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10.22.2009 @ 10:23 PM in Culture

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It appears the Skelanimals brand, featuring playful skeletony characters in black, was the brainchild of Mitchell Bernal, not Simone Legno, VIAGRA ORAL JELLY FOR SALE. Order VIAGRA ORAL JELLY from mexican pharmacy, Skelanimals was created in 2005, as was the Tokidoki brand, VIAGRA ORAL JELLY blogs, After VIAGRA ORAL JELLY, both in Los Angeles. I'm inclined to believe that Simone was the originator, VIAGRA ORAL JELLY dangers, What is VIAGRA ORAL JELLY, as he has an arsenal of characters in his brand, and I believe his designs to be straight from his Asian culture loving fabulously gay mind, VIAGRA ORAL JELLY mg. VIAGRA ORAL JELLY interactions, tokidoki

Above is an example of Simone's "Til Death do Us Part" line, featuring Adios, VIAGRA ORAL JELLY dose, Cheap VIAGRA ORAL JELLY, Ciao Ciao, Skelatrino, no prescription VIAGRA ORAL JELLY online, Taking VIAGRA ORAL JELLY, and Skelatrina. I own every fucking one of these in vinyl; they are so cute, where can i buy VIAGRA ORAL JELLY online.

skelanimalsisnottokidoki VIAGRA ORAL JELLY FOR SALE, In the above image, we have a Skelanimals character on the left, and Tokidoki's Skeletrino. VIAGRA ORAL JELLY schedule, Notice the black fill, white skull, and fangs. Lame.

Art thievery happens all the time, too often (Hot Topic is a major thief), but what irritates me the most is that a few months ago, the same cardboard mod, signage display, every placement of product from Skelanimals, was Simone Legno's Tokidoki back to school line for Target. Why couldn't Target give the Halloween contract to Simone. Did he want too much money, VIAGRA ORAL JELLY FOR SALE. If so, did Target say "fuck you then" and went to a cheaper imitation. Simone is a valuable contributor to the vinyl/art/fashion scene, Skelanimals is a tweenage-cute-dead-thing line licensed by a company named Art Impressions Media Group Inc. A quick look at their site and their other brands appear to be conceptual imitations of several other design trends.

I'm pissed enough at the Skelanimals brand, but I'm more pissed at Target for tossing aside a designer, and adding on another line that blatantly borrows concepts from another line that Target carries. Maybe this is why a lot of artists are wary about going mainstream retail, they always get fucked over.

I really want to be wrong about this, I really want someone to tell me Simone has a part in this, that Target didn't know (HA!) and that this is a big misunderstanding. I don't think I'll get that comment.


Polaroid POGO: Instant Gratification

08.30.2008 @ 2:43 PM in Technology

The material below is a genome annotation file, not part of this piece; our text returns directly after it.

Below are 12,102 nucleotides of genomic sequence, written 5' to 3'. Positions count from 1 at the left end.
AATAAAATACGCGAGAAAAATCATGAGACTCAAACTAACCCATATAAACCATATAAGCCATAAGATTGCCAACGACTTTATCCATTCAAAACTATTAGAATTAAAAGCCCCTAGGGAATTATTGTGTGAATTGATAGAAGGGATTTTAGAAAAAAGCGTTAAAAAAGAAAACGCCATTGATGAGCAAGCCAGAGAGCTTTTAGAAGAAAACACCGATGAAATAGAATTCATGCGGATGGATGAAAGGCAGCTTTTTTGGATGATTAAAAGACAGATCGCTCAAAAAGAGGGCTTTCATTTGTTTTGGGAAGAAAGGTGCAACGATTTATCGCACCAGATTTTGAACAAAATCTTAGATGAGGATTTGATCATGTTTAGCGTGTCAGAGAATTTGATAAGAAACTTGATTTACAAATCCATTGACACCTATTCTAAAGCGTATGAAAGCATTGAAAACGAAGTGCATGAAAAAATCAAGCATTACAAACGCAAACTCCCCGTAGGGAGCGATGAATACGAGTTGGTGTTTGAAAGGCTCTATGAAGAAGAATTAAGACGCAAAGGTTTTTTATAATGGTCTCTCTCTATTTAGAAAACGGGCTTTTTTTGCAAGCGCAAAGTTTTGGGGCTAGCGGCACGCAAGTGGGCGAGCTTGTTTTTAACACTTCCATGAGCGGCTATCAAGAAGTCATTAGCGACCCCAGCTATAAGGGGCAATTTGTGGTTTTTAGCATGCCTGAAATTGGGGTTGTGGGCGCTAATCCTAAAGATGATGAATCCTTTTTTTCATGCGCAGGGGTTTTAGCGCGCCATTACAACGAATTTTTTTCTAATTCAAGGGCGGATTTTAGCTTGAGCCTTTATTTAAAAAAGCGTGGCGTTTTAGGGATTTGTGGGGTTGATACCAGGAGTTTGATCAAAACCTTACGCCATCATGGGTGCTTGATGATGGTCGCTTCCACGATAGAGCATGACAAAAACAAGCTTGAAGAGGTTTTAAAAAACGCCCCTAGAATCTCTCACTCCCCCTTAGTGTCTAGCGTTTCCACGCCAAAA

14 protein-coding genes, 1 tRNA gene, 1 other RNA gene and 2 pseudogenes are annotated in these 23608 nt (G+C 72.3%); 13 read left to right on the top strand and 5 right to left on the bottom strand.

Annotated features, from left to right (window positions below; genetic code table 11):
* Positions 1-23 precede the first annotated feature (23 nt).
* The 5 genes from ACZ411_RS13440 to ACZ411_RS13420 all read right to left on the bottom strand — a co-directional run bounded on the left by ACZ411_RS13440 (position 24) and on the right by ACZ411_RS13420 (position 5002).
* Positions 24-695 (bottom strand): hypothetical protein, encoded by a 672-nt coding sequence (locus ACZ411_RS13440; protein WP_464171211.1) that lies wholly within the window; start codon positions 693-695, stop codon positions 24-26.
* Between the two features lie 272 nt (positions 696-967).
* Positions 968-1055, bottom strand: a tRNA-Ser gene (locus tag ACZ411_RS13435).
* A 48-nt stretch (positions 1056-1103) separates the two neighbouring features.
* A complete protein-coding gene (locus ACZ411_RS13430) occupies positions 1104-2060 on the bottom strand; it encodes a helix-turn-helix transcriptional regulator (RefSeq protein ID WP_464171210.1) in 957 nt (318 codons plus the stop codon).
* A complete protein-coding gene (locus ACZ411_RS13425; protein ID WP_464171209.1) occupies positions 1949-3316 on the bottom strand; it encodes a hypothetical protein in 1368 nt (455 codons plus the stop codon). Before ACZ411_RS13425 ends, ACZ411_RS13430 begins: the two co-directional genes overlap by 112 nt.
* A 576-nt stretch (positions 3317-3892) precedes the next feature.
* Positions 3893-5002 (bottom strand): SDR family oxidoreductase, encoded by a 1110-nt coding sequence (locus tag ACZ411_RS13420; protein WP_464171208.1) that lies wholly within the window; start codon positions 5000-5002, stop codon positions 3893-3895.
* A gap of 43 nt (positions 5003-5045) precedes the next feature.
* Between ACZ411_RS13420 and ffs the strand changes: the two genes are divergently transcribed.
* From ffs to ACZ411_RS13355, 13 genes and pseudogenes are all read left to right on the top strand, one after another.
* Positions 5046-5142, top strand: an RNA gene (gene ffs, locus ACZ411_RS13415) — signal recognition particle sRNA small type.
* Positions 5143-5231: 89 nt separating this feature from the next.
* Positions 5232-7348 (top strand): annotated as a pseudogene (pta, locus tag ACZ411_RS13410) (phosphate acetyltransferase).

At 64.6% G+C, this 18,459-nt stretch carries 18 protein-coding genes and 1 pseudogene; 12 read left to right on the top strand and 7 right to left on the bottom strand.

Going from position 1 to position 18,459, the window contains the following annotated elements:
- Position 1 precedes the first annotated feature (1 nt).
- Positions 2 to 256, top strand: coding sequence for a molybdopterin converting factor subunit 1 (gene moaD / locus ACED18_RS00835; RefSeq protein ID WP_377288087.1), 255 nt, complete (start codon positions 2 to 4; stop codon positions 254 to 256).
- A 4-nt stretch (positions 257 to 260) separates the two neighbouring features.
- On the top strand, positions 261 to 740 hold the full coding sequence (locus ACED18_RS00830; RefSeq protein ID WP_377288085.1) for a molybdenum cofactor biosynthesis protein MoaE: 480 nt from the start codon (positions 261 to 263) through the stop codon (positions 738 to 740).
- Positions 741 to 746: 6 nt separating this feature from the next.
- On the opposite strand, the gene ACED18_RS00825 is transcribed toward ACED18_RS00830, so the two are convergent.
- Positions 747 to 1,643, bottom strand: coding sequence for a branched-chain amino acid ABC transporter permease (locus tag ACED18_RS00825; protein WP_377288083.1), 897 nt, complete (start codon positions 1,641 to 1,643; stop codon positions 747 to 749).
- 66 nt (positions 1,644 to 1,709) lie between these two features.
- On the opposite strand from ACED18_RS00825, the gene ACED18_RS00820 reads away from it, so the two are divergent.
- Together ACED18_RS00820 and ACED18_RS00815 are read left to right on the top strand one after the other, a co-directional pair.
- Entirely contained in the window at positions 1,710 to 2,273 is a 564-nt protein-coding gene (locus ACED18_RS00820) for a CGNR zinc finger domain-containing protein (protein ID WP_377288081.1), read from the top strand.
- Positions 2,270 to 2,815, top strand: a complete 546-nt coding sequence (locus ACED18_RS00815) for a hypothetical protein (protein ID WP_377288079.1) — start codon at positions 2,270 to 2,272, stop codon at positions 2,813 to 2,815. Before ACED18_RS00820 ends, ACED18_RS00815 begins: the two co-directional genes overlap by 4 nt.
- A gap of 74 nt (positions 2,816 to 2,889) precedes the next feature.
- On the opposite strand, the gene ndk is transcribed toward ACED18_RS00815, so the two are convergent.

Last November, I posted about Polaroid's leap back into instant photo gratification with POGO, an ultra-portable photo printer using zero ink technology from Zink. I was pretty stoked about the device; I was big fan of Polaroid back in the day and recently I've been looking for a decent method to print out some mobile pictures. Time goes by and the POGO falls off my radar... that is until I walked into Target today and noticed it was on sale for $129 (original price, $149)! The desire for instant gratification struck instantly. I instantly had to have it and instantly marched to the camera counter. Instantly purchasing it, my compadres and I (we were on a post GBC breakfast excursion) instantly headed back to the car. I instantly started to free my overpriced photo printer from its cardboard cage welcoming it into my loving realm of mobile gadgetra. Immediately inspecting the instructions, I installed the battery and paper pack; it instantly spit out the paper calibration "smart sheet." And then it instantly died. First gripe: put a charge in the battery for Christ's sake. I know we all are supposed to charge a full 2-24 hours before stuff works, but no one ever does and most everything else has at least half a charge on purchase (ipod, phone, camera...). With my efforts dashed to justify the purchase with my compadres by showing them the awesome power of instant gratification, I eventually made my way to my office to plug the damned thing in. Eventually, I unraveled the power block and extension cord; the POGO prints while plugged in, but this is a mobile gadget and meant to be carted around in a messenger bag. the construction is solid and metally. I'd say it weighs about a pound, but feels very study. The thing was expensive enough; it better weigh a ton. On to printing. I tested the pogo with the gamut of photo sources, all routed from my phones bluetooth; you can connect to a digital camera with a USB cable as long as you have a PictBridge enabled camera. First picture was one I took of kirk, taken with my T-Mobile Shadow in  a lot of sunlight; it came out well enough. Then, I emailed a few pictures from Scranto's flickr to my phone and printed them out with more stunning results. The colors were full and bright, and the resolution crisp. At 2x3 inches per photo, you won't have to worry that much about mobile phone resolution; anything over a mega pixel will look just fine printed from the POGO. Since a lot of my BuffaViews and Snaps are in B/W, I printed out skylar from my previous post, and Lafeyette Square from the post before. Since the ZINK technology isn't CYMK but rather CMY, the b/w photos had a slight blue hue, which I don't seem to mind at all. If you really enjoy having hard copies of your mobile photos, then this printer is for you. I wouldn't recommend this for someone with a shitty camera phone, or a Verizon anything, since VZW cripples bluetooth so that it can only pair with a headset. Polaroid - POGO